Robert Ochtel’s Blog

An Experienced Approach to Venture Funding

Many Angel Groups Have “Cheapened” the Reputation of Traditional Angel Investors

Traditionally, a typical angel investor was a high net worth individual that had success as an entrepreneur, by starting their own company, being successful in the market, and then continuing their profitable private operations, going public or selling out to a third party.  These traditional angel investors had real entrepreneurial experience and the required insight to what it takes to develop an idea, bring it to market on their own, and fight through the trials and tribulations of a successful start-up company.  In addition, as a result of their own entrepreneurial business success, these same individuals often used their financial resources to help other entrepreneurs, by investing a significant amount of their own monies in early stage companies and mentoring the development of these same companies.  These traditional, entrepreneurial-based, angel investors were risk takers that had earned their stripes through the school of hard knocks by having gone through many of the same trials and tribulations of a typical entrepreneur and at the same time had real start-up experience to draw upon when mentoring their start-up company investments. 

During the last 20 years, a new angel investment structure called the “angel group” has developed across the United States and the world.  Here, bands of individuals, in many cases, with little or no entrepreneurial experience, invest small amounts of their individual members’ monies, aggregated as a group investment, into these same start-up companies.  In many cases, this angel group investment structure has “cheapened” the reputation of traditional angel investors – opening the door to many individuals with little or no start-up experience, who claim, by virtue of investing a small, insignificant amount of their own money, to be experts in mentoring entrepreneurs and their start-up companies. This article outlines my reasoning for this opinion and provides a basis for this discussion.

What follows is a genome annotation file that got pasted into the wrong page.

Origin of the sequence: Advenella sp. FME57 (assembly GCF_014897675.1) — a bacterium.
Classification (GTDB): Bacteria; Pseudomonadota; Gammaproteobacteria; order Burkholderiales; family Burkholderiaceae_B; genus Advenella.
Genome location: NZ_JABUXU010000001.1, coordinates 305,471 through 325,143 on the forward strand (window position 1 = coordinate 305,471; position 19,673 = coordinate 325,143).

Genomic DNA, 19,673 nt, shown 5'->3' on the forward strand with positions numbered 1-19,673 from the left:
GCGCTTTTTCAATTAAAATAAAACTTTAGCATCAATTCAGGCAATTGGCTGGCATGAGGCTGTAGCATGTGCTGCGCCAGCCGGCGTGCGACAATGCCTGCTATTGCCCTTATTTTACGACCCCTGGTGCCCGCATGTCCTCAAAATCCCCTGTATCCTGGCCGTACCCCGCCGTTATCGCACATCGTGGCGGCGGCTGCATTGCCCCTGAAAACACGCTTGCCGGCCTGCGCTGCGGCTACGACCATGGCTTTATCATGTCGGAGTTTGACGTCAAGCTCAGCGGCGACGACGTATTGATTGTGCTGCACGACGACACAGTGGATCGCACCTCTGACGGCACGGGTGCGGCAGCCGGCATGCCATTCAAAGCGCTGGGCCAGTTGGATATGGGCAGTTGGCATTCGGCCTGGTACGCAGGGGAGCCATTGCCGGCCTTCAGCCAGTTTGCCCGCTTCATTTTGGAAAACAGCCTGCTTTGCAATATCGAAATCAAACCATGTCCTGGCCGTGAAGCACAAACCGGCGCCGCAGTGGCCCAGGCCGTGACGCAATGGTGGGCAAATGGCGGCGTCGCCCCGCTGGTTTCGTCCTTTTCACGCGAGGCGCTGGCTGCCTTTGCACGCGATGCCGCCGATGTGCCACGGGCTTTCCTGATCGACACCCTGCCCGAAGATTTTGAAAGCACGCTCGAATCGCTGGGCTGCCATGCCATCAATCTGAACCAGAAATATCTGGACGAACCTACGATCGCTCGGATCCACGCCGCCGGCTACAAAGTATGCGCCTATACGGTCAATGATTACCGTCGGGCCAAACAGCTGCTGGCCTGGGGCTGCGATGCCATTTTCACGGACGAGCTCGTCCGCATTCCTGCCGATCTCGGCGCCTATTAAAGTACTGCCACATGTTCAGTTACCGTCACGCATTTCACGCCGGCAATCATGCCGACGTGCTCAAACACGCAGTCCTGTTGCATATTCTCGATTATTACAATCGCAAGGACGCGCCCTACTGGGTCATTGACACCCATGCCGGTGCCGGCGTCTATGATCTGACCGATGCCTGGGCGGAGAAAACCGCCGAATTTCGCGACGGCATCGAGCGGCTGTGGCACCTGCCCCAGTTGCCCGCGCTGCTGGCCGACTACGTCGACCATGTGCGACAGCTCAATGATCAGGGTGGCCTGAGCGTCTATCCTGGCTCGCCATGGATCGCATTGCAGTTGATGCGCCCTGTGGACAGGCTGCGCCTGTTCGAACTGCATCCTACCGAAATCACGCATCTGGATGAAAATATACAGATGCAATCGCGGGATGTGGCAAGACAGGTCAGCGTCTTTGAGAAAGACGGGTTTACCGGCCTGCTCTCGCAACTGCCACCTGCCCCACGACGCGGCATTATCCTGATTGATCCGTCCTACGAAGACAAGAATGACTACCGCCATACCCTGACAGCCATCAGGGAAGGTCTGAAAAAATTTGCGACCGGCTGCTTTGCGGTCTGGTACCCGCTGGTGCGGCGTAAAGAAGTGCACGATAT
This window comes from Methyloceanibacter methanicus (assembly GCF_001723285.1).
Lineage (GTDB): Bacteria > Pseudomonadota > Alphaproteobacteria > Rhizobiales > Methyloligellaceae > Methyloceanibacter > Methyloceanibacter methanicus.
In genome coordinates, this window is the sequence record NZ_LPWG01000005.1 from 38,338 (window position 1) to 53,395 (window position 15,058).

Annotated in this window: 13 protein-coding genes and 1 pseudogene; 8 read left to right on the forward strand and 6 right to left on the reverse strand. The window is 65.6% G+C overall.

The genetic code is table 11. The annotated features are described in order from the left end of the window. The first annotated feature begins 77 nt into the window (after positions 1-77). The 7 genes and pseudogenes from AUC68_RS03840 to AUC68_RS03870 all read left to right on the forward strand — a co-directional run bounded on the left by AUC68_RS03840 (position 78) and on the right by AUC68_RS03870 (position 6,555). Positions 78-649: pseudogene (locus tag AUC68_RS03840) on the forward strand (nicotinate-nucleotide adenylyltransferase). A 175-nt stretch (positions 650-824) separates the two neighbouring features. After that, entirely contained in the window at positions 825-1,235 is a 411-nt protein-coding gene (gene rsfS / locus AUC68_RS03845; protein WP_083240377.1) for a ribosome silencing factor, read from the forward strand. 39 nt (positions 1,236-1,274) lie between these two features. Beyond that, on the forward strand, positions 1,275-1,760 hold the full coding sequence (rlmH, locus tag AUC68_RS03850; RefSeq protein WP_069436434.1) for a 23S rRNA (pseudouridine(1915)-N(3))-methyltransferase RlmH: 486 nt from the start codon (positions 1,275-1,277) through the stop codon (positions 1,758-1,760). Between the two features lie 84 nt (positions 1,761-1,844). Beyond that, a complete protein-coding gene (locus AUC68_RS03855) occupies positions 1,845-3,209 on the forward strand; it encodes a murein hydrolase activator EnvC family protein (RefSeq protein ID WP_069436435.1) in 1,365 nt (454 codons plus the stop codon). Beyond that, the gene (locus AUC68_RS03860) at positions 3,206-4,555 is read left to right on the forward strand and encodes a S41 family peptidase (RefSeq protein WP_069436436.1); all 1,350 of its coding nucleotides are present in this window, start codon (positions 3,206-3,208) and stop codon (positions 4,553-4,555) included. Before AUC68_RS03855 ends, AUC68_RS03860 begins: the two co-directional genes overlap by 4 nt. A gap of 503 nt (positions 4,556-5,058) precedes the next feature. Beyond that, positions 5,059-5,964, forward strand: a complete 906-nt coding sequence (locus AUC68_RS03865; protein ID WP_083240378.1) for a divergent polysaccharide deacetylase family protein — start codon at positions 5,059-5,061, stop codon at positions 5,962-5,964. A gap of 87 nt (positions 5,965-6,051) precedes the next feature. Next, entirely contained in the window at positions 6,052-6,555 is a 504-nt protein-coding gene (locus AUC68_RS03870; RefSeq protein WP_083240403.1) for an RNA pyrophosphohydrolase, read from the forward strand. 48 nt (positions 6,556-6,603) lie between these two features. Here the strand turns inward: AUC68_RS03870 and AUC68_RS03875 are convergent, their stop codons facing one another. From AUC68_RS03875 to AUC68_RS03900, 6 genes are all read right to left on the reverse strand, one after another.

“Accredited Investors” – A Very Low Bar for Entry

Most angel groups, due to Security Exchange Commission investment rules, require their investors to be “accredited investors”. This accreditation has nothing to do with personal entrepreneurial experience; it is purely a financial measure providing a basic assurance that an individual has the financial resources to risk their own monies in a high risk type of investment.  At the same time, his accreditation is also used to protect this same angel group against future legal actions pertaining monies lost on these same high risk investments.  This SEC accreditation requirement, in its basic form, looks at the individual investors, their spouses, and their financial resources in determining if they can take realistically invest some of their monies in high risk investments, with a minimum peril to their overall financial well being. 

As defined under the R-501(a) of Regulation D of the Securities Act of 1933, an accredited individual investor must meet at least one of the following guidelines:

  • A natural person whose individual net worth or joint net worth with that persons spouse at the time of the purchase exceeds $1,000,000,
  • A natural person who had individual income exceeding $200,000 in each of the two most recent years or joint income with a spouse exceeding $300,000 in each of the two most recent years and has a reasonable expectation of reaching the same level of income in the current year.